Boris Johnson was accosted by a woman as he did a walkabout in Doncaster town centre during his 'shadow' election campaigning today
Boris Johnson was accosted by a woman as he did a walkabout in Doncaster town centre

Boris Johnson’s tour of the north has not been welcomed by everyone and he has now been heckled by three people on different occasions.

In Doncaster this afternoon, the Prime Minister was confronted by an angry voter who told him he had ‘a cheek’ to come to her South Yorkshire town.

She accused him of selling a fairytale with the claim that life in the UK would be better after Brexit.

The unnamed woman said: ‘People have died because of austerity. And you’ve got the cheek to come here and tell us austerity is over and it’s all good now and we’re going to leave the EU and everything’s going to be great – it’s just a fairytale.’

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Mr Johnson seemed lost for words during the verbal assault as he walked around the market place.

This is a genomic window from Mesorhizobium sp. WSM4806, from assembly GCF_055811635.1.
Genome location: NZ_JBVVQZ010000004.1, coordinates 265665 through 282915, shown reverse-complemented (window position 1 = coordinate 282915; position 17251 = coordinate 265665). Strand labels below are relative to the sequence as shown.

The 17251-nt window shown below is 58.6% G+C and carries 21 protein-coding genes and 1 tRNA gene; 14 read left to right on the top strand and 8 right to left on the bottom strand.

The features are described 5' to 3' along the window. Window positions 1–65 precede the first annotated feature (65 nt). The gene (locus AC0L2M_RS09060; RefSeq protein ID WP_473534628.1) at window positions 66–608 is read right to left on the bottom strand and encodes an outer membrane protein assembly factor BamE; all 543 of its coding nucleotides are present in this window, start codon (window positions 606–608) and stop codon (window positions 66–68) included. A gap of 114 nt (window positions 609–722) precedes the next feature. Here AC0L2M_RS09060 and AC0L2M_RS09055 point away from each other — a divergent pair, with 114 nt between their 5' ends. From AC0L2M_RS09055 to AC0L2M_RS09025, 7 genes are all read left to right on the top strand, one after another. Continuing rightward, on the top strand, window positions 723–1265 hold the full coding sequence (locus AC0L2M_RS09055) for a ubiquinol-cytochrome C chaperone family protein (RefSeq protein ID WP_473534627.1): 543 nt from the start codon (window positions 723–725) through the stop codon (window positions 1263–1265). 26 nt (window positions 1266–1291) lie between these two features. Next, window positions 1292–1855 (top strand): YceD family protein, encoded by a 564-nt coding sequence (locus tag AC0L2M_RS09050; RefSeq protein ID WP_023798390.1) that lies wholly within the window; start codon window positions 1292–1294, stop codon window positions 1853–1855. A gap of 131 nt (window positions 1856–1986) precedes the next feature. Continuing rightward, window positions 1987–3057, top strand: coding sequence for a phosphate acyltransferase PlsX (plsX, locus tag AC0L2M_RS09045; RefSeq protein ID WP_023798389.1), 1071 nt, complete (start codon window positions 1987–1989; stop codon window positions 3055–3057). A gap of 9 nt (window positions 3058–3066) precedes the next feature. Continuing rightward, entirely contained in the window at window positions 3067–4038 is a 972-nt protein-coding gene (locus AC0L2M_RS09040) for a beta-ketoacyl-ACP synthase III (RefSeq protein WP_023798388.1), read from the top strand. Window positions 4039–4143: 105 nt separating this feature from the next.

Doncaster voted 69%% in favour of leaving during the 2016 EU referendum and has been regarded as a Labour stronghold.

The heckler told the PM she would rather have a Labour Brexit rather than a Tory Brexit.

Mr Johnson eventually told her: ‘If you look at it, the Labour Party have decided that they don’t even want to do Brexit after all.’

But she replied: ‘They’re going to give everybody a vote on an actual deal – that’s more than what you’re going to do.’

Boris Johnson
Boris Johnson is on a charm offensive in northern England
Britain's Prime Minister Boris Johnson poses for a selfie with a member of the publicduring a visit to Doncaster Market, in Doncaster, Northern England, Friday Sept. 13, 2019. Johnson will meet with European Commission president Jean-Claude Juncker for Brexit talks Monday in Luxembourg. The Brexit negotiations have produced few signs of progress as the Oct. 31 deadline for Britain???s departure from the European Union bloc nears. ( AP Photo/Jon Super)
Boris Johnson poses for a selfie with a member of the public during a visit to Doncaster Market (Picture: AP)

Mr Johnson was in South Yorkshire on a charm offensive that appears to be falling flat.

Later the same afternoon, his big speech in Rotherham was interrupted by a man who repeatedly shouted condemnation of his controversial decision to suspend the Commons this week.